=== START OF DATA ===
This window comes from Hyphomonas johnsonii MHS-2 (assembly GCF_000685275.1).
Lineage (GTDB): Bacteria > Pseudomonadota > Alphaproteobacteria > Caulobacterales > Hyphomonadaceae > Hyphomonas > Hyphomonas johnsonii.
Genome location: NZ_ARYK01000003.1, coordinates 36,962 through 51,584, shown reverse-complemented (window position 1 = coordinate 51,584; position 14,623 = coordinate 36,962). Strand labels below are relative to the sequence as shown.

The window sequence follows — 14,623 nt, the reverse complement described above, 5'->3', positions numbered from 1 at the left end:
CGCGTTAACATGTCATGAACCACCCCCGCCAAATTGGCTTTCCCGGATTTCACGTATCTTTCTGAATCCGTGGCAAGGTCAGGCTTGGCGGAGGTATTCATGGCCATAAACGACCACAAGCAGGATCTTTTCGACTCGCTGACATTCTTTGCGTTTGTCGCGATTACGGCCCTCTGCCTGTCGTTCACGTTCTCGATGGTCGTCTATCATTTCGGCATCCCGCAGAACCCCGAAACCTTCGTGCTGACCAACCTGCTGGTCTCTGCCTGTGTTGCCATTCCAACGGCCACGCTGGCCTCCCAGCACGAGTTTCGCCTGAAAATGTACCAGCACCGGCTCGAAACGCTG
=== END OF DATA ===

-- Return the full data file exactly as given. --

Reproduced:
This window comes from Hyphomonas johnsonii MHS-2 (assembly GCF_000685275.1).
Lineage (GTDB): Bacteria > Pseudomonadota > Alphaproteobacteria > Caulobacterales > Hyphomonadaceae > Hyphomonas > Hyphomonas johnsonii.
Genome location: NZ_ARYK01000003.1, coordinates 36,962 through 51,584, shown reverse-complemented (window position 1 = coordinate 51,584; position 14,623 = coordinate 36,962). Strand labels below are relative to the sequence as shown.

The window sequence follows — 14,623 nt, the reverse complement described above, 5'->3', positions numbered from 1 at the left end:
CGCGTTAACATGTCATGAACCACCCCCGCCAAATTGGCTTTCCCGGATTTCACGTATCTTTCTGAATCCGTGGCAAGGTCAGGCTTGGCGGAGGTATTCATGGCCATAAACGACCACAAGCAGGATCTTTTCGACTCGCTGACATTCTTTGCGTTTGTCGCGATTACGGCCCTCTGCCTGTCGTTCACGTTCTCGATGGTCGTCTATCATTTCGGCATCCCGCAGAACCCCGAAACCTTCGTGCTGACCAACCTGCTGGTCTCTGCCTGTGTTGCCATTCCAACGGCCACGCTGGCCTCCCAGCACGAGTTTCGCCTGAAAATGTACCAGCACCGGCTCGAAACGCTG